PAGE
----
In today's rapidly evolving world, the journey of life places ever-increasing tests on the resilience of our university students, challenging them not only academically but also mentally. The pursuit of knowledge is intrinsically linked with personal growth and development, and universities can serve as key facilitators of transformation.
As we approach World Mental Health Day on October 10, it is imperative that we engage in the vital conversation about prioritising mental health, particularly within the context of young adults navigating higher education.
The National Health and Morbidity Survey (NHMS) conducted by the Ministry of Health (MOH) in 2015 revealed alarming statistics: 1 in 3 Malaysians grapple with mental health issues, with the highest prevalence among those aged 16-19 years and individuals from low-income families.
In response to these challenges, the Malaysian government has embarked on a journey to dismantle stigma and reshape societal perceptions of mental health. In 2021, the Ministry of Health, Malaysia, introduced the Mental Health Strategic Plan 2020–2025, designed to promote mental well-being through the enhancement of mental health services.
In alignment with these commendable initiatives, several noteworthy efforts have been undertaken to enhance mental health service accessibility across Malaysia. One of these initiatives involves the allocation of RM50 million in matching grants to Yayasan Hasanah under the Hasanah Special Grant 4 programme. These funds are aimed at bolstering mental health services and resources throughout the country, reflecting a significant commitment to addressing the mental health needs of Malaysians. Additionally, the establishment of the Talian HEAL hotline stands as an important milestone in this commendable advocacy movement that Heriot-Watt University Malaysia (“HWUM”) wholeheartedly supports.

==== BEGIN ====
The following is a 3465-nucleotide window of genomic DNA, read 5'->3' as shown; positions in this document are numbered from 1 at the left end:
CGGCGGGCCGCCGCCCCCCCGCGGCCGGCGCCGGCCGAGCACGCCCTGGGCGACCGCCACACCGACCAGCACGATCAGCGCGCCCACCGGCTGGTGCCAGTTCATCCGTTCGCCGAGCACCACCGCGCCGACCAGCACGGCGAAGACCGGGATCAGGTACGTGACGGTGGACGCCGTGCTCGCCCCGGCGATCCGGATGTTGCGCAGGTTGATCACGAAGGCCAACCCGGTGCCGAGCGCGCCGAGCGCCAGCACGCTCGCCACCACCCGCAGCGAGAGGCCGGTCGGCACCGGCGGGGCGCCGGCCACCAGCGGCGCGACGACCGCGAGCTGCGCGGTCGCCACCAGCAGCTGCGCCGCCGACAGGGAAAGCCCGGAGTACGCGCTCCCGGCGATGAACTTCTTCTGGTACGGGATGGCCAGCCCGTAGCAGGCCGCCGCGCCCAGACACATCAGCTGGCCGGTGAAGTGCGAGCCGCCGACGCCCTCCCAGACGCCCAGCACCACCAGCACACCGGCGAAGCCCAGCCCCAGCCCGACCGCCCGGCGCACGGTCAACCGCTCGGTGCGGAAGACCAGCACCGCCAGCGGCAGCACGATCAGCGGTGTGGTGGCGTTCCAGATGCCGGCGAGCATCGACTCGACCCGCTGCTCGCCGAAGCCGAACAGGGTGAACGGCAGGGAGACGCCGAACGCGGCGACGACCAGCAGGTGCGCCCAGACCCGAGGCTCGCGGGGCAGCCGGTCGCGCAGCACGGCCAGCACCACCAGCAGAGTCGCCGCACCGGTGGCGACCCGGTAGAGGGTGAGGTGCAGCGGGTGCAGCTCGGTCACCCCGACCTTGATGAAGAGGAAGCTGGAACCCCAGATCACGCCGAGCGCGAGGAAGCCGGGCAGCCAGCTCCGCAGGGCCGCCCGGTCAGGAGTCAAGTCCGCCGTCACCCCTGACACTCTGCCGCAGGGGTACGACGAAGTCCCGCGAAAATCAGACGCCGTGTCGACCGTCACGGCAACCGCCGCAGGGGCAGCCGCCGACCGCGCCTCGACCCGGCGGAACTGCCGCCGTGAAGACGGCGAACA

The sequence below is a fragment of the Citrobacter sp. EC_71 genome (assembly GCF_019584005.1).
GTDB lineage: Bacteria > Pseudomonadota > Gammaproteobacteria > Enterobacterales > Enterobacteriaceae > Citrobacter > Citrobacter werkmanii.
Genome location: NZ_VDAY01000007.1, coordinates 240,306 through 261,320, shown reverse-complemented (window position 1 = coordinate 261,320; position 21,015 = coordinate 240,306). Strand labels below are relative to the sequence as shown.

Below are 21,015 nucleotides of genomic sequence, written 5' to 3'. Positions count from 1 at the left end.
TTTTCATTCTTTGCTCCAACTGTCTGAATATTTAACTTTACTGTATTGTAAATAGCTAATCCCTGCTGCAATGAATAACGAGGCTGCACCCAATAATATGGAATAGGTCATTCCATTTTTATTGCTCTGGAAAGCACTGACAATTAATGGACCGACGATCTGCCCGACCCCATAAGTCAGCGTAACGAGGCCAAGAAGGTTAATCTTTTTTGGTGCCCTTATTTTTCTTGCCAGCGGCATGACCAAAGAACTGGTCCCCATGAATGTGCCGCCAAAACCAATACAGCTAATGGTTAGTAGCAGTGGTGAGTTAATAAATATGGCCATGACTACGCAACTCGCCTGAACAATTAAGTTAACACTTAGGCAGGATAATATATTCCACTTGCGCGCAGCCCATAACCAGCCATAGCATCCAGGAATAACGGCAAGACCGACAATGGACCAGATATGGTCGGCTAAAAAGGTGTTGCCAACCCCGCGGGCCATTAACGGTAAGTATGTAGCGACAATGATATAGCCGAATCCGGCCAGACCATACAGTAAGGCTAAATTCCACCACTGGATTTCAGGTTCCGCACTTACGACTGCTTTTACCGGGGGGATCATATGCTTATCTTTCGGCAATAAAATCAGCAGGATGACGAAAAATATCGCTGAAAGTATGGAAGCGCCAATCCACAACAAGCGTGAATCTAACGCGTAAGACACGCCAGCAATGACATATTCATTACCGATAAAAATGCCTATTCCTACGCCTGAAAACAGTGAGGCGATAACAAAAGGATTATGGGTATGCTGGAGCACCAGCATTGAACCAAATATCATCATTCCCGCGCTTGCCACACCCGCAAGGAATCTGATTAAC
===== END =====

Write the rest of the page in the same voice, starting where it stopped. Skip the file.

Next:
Furthermore, these initiatives align with HWUM’s unwavering commitment to a positive approach to education that is driven by purpose, emphasising the holistic development of our students, with a focus on three fundamental pillars: academic excellence, the nurturing of mental and physical well-being, and the cultivation of character.
Prioritising Mental Health in Higher Education
With mental health cases on the rise, universities have an indispensable role to play in promoting the psychological and emotional well-being of their students. This responsibility is magnified in Malaysia, a diverse and fast-developing nation, where academic pressures, financial concerns, and the evolving nature of university life converge to create a web of intricate challenges.
In addition, promoting mental well-being within our educational institutions is our collective responsibility. We must create nurturing environments that empower students to excel both academically and mentally. The pursuit of knowledge and personal growth should enhance, not undermine, mental health, fostering holistic development and resilience among students.
This is precisely why HWUM is a firm believer in purpose-driven education, aiming to nurture future purpose-driven leaders who excel not just academically but possess the skills and attitudes required to thrive in an increasingly uncertain and complex world.